“Cadet Alexandros, are you prepared?” came the call from Professor Ikalrus.
“Very well.” A few moments went by, then the room filled with the sound of a generator starting up. The generator’s initial squeal calmed to a steady purr after a few moments. Alexandros could almost imagine the power now being fed to the controls as he waited, tense and alert, for the test to begin.
With a nauseating lurch, his classmates yanked the ship upwards, the weight of the vessel supported by the pulley system. Abruptly, the skimmer jerked right, and Alexandros panicked for a half-second before he remembered his training. He pushed back on his left foot, and the skimmer righted itself.
The next several minutes went by in a blur as Alexandros fought to keep the ship even and balanced. At one point he thought he had nearly broken the controls, and he yanked back on the joystick so hard it numbed his hand. His body tired rapidly as the stress and pressure of the simulator wore on him. Alexandros began to worry that he could not keep it up when a bell sounded. The skimmer was lowered to the ground and a helping hand steadied him as he extricated himself from the airship.
Clapping and cheers met him as he left.
“Excellent job, cadet. We’ll have to see if the rest of this team can stand up to your marvelous skills.”
Feeling slightly embarrassed at the praise of Ikalrus, Alexandros began removing the flying gear. He turned to proffer it to the next lad coming up.
“Oh no, cadet. You keep your gear when you pass. You’re now responsible for your own flying uniform,” said the same helpful senior cadet as before, handing him a gray canvas rucksack.
Alexandros placed the gloves, hat, and goggles inside. As he took his place at the station abandoned by the next testing candidate, he also received his own tough pair of work gloves. He fidgeted with them for a few moments, before realizing they were simply too big.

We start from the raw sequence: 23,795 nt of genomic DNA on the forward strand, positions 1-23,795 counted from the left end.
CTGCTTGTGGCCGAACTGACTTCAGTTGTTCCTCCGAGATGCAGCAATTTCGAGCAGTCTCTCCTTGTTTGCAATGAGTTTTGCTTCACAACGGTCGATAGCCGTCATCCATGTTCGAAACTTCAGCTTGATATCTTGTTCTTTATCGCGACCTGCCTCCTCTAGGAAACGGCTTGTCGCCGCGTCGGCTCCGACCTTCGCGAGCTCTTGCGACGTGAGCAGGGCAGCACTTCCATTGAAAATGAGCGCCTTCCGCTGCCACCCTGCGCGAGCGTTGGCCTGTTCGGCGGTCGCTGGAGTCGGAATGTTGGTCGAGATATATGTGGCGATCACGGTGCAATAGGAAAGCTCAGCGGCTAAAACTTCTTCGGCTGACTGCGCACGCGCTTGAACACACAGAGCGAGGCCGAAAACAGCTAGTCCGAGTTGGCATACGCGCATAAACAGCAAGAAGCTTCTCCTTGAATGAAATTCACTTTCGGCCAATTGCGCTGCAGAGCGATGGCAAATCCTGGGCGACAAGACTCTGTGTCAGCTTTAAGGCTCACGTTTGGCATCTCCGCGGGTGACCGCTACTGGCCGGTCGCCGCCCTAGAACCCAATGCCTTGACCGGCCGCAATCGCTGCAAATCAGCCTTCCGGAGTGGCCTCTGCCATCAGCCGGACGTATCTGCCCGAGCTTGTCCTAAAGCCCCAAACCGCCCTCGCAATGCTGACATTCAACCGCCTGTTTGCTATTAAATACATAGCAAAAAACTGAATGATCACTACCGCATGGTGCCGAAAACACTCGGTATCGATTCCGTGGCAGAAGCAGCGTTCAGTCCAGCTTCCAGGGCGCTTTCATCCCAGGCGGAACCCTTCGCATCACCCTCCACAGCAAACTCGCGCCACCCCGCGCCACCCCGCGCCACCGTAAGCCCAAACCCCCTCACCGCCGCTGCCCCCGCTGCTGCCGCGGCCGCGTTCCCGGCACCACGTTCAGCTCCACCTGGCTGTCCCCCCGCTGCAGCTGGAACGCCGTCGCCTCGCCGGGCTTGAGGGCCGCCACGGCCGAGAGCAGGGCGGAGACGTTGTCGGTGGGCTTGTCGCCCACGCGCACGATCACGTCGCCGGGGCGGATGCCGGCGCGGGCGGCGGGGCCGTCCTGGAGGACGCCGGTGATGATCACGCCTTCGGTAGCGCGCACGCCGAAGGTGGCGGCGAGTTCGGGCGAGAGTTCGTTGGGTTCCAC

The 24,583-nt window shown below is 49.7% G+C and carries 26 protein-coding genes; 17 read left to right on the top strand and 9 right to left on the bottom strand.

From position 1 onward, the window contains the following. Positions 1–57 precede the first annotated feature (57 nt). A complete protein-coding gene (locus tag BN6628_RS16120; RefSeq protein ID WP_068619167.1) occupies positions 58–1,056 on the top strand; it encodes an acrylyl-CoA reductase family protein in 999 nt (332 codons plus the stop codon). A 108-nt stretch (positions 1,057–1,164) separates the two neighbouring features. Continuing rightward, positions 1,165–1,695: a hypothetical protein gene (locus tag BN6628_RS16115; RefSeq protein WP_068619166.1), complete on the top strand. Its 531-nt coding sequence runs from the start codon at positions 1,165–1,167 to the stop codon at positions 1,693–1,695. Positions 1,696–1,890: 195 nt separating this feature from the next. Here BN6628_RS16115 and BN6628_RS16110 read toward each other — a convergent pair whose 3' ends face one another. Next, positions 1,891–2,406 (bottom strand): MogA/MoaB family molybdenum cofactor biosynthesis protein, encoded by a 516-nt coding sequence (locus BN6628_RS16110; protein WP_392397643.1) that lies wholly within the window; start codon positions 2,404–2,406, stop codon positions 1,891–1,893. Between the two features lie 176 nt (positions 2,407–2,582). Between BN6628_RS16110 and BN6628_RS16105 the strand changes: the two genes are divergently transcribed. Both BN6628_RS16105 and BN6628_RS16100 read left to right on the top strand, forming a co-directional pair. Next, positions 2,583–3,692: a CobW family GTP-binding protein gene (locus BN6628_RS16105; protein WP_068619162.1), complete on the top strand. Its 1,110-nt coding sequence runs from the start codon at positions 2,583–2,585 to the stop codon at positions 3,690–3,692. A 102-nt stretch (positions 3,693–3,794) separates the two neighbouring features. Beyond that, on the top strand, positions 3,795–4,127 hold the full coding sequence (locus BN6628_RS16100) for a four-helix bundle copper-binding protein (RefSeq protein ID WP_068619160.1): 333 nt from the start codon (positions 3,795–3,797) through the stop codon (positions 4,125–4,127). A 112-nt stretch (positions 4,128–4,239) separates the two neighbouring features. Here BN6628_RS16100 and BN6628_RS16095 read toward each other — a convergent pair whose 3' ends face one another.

The next boy clambered into the skimmer’s cockpit and the same series of drills began again. A single joystick dominated the center of the boxy control panel before Alexandros, while two small gauges fluttered slightly at each top corner. Grasping the joystick, he hesitated before moving it gingerly to the right. The pulley system hummed faintly as metal parts clinked and clanged together, pulling the skimmer’s rear starboard side out farther to the right.
The pilot inside compensated, and the ship swung back toward its central origin.
This is fun, almost like a strategy game,
Alexandros thought as he swung the joystick up, down, left, and right, putting his classmate through the paces before the bell rang and the skimmer was lowered back to the ground. Another cadet took his place, and was put through the wringer just as his two classmates before him.
Another few minutes later the bell rang once more, and they lowered the skimmer again. This time, the cadet had to be pulled out of the airship. He tottered a few steps toward the edge of the platform, then fell to his knees as he puked onto the gravel below. Nearby cadets recoiled in disgust as the poor boy emptied his stomach, tears streaming down his face.
“Help him, please,” Ikalrus ordered his assistants, and one placed an arm around the boy’s back and helped him to a bench, giving him a drink of water out of his canteen.
“Pilocretis, please take over the last control panel, if you would? Hopefully, Justarin will get his stomach back in time for our last cadet.”
The fourth cadet now took his place in the cockpit. As he prepared himself, Alexandros recognized the boy as Scipio Kretarus, a cadet with powerful family connections and wealth. While they hadn’t had much interaction, Alexandros always got the sense that Kretarus looked down on those students he deemed to be part of the “rabble.”
Bet his family stole their fortune. He probably hasn’t worked a real day in his short life
, he thought cynically.
Of course, we’re only ten years old
of us haven’t worked a “real” day in our lives. Except today. Today has been hard work
As Kretarus clambered into the cockpit, he caught Alexandros’s eye.
“Thanks for going first, Rufius, glad you could show us how not to do it,” he jeered.
“Quiet down now,” Ikalrus told everyone as Kretarus was secured into the skimmer, and they raised it to its starting position. This time, Alexandros waited with his hand on the controller, anticipation building.
Not to be mean, but he is in for a rough ride
The bell rang and Alexandros immediately began straining the machine to its utmost limit, dropping his quarter of the ship low, then high, in every direction available. The gauges on his control box hovered in the red constantly now, and Alexandros threw everything he had into it.
The bell rang, and they lowered the machine to the ground. Alexandros let out the breath he had been holding and wiped his brow, feeling the rough material of the work gloves clearing the perspiration off. He pulled his hands out of the gloves to let them cool off for a second, dropping them onto the control panel.